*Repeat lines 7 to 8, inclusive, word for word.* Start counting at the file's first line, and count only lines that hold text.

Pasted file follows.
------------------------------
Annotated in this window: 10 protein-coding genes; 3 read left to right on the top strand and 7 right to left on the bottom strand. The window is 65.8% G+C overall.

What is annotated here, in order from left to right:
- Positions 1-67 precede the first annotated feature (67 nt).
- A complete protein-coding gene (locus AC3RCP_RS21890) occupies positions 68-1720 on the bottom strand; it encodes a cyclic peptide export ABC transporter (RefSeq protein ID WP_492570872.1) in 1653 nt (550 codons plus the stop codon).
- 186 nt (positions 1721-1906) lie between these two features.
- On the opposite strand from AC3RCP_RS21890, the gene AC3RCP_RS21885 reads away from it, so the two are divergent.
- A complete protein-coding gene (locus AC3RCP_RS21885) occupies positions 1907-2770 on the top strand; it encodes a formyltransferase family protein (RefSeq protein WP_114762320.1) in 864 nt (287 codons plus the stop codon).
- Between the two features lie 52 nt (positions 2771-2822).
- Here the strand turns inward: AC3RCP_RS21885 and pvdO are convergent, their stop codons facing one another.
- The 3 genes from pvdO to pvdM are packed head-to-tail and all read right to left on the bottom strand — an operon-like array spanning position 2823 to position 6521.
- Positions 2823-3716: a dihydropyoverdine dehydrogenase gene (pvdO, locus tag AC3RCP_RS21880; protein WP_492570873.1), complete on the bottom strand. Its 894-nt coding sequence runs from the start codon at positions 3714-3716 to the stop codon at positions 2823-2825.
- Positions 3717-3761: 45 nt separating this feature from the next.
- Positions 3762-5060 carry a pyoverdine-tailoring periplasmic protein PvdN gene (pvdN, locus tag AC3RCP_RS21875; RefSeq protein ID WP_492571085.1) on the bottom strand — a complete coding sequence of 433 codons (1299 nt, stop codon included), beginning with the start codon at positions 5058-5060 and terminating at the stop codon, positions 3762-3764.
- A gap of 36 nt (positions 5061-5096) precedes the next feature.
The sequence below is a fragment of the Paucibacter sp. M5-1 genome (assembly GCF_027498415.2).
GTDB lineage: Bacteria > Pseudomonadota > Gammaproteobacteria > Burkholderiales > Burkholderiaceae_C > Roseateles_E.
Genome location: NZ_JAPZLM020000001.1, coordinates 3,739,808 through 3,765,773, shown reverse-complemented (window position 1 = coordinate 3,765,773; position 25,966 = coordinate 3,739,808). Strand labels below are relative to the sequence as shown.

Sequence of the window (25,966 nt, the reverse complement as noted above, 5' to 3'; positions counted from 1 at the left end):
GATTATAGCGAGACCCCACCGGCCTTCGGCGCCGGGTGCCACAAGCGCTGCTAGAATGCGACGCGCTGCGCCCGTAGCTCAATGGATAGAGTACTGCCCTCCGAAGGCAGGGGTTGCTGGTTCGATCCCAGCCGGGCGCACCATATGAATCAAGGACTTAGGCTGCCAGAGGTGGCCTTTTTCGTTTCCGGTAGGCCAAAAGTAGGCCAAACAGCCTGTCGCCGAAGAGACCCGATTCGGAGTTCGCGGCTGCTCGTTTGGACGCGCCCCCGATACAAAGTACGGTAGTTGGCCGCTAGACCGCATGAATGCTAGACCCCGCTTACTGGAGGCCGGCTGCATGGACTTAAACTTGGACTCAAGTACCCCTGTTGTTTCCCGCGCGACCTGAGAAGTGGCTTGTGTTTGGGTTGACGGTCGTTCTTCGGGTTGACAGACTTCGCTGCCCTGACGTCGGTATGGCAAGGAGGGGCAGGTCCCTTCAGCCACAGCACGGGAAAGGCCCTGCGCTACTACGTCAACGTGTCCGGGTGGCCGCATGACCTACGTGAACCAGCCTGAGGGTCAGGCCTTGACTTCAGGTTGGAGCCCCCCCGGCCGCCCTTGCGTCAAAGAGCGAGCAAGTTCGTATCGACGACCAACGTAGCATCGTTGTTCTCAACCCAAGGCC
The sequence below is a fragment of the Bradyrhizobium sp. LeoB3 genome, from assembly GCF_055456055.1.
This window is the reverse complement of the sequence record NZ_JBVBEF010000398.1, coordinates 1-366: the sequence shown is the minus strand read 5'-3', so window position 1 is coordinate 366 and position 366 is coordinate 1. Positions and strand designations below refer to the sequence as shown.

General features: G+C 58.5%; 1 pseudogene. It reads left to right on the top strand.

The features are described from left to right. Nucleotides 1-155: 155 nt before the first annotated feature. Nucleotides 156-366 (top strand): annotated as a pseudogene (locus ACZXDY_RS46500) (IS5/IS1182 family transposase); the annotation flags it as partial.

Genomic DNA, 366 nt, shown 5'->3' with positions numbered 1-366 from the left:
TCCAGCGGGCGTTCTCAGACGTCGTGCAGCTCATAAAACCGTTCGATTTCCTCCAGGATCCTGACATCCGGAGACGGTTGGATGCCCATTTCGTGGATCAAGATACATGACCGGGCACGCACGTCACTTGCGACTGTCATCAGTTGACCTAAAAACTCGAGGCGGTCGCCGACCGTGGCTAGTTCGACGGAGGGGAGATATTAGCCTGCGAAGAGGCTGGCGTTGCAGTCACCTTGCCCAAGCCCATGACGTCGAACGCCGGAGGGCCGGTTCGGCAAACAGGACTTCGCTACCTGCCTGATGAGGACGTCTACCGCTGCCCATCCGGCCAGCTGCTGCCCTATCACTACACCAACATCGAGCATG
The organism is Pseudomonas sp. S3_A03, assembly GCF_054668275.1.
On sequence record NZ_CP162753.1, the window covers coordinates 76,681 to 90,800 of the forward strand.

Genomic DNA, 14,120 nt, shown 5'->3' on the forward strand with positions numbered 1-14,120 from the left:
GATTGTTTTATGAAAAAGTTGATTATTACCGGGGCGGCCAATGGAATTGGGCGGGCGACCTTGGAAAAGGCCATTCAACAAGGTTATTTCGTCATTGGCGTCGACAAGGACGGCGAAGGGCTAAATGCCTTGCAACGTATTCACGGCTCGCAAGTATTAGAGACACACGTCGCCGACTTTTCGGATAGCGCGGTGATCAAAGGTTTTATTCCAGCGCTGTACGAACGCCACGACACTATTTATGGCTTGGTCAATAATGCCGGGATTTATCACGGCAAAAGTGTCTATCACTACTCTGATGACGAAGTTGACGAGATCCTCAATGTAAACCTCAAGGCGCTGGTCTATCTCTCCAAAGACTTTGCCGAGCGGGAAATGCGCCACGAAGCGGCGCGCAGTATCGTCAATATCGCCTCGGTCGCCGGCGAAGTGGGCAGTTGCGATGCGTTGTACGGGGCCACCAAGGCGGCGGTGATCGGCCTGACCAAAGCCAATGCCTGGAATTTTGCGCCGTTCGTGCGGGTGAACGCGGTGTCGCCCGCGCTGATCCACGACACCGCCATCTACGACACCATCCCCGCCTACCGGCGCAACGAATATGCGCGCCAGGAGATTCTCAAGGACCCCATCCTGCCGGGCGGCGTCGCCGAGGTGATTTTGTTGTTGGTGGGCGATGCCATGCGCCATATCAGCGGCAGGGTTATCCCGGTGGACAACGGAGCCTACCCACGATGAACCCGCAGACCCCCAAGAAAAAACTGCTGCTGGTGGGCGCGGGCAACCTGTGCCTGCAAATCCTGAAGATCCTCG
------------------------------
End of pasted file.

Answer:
- A complete protein-coding gene (locus AC3RCP_RS21885) occupies positions 1907-2770 on the top strand; it encodes a formyltransferase family protein (RefSeq protein WP_114762320.1) in 864 nt (287 codons plus the stop codon).
- Between the two features lie 52 nt (positions 2771-2822).